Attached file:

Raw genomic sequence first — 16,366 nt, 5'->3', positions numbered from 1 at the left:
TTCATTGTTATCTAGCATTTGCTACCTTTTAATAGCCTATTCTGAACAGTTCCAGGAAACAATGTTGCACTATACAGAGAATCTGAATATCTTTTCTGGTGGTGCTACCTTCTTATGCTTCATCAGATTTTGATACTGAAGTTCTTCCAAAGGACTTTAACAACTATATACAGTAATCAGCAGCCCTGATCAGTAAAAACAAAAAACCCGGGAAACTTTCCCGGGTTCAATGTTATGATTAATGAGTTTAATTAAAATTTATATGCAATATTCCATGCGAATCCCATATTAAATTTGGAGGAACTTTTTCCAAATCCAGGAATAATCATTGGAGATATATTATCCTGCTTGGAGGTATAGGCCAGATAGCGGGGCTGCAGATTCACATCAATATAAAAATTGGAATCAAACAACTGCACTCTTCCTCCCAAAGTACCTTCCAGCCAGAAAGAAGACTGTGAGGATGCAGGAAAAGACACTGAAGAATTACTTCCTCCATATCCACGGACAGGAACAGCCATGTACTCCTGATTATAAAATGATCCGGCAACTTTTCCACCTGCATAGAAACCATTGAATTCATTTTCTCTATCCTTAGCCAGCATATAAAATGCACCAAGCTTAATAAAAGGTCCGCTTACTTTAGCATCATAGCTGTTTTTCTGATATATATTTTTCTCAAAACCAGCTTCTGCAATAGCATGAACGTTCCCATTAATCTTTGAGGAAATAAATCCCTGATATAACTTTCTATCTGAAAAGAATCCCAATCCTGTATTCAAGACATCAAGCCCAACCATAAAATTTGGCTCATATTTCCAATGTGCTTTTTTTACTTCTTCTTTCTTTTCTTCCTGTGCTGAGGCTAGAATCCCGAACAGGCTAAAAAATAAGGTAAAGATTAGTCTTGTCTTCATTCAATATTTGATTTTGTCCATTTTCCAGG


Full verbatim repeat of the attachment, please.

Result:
Raw genomic sequence first — 16,366 nt, 5'->3', positions numbered from 1 at the left:
TTCATTGTTATCTAGCATTTGCTACCTTTTAATAGCCTATTCTGAACAGTTCCAGGAAACAATGTTGCACTATACAGAGAATCTGAATATCTTTTCTGGTGGTGCTACCTTCTTATGCTTCATCAGATTTTGATACTGAAGTTCTTCCAAAGGACTTTAACAACTATATACAGTAATCAGCAGCCCTGATCAGTAAAAACAAAAAACCCGGGAAACTTTCCCGGGTTCAATGTTATGATTAATGAGTTTAATTAAAATTTATATGCAATATTCCATGCGAATCCCATATTAAATTTGGAGGAACTTTTTCCAAATCCAGGAATAATCATTGGAGATATATTATCCTGCTTGGAGGTATAGGCCAGATAGCGGGGCTGCAGATTCACATCAATATAAAAATTGGAATCAAACAACTGCACTCTTCCTCCCAAAGTACCTTCCAGCCAGAAAGAAGACTGTGAGGATGCAGGAAAAGACACTGAAGAATTACTTCCTCCATATCCACGGACAGGAACAGCCATGTACTCCTGATTATAAAATGATCCGGCAACTTTTCCACCTGCATAGAAACCATTGAATTCATTTTCTCTATCCTTAGCCAGCATATAAAATGCACCAAGCTTAATAAAAGGTCCGCTTACTTTAGCATCATAGCTGTTTTTCTGATATATATTTTTCTCAAAACCAGCTTCTGCAATAGCATGAACGTTCCCATTAATCTTTGAGGAAATAAATCCCTGATATAACTTTCTATCTGAAAAGAATCCCAATCCTGTATTCAAGACATCAAGCCCAACCATAAAATTTGGCTCATATTTCCAATGTGCTTTTTTTACTTCTTCTTTCTTTTCTTCCTGTGCTGAGGCTAGAATCCCGAACAGGCTAAAAAATAAGGTAAAGATTAGTCTTGTCTTCATTCAATATTTGATTTTGTCCATTTTCCAGG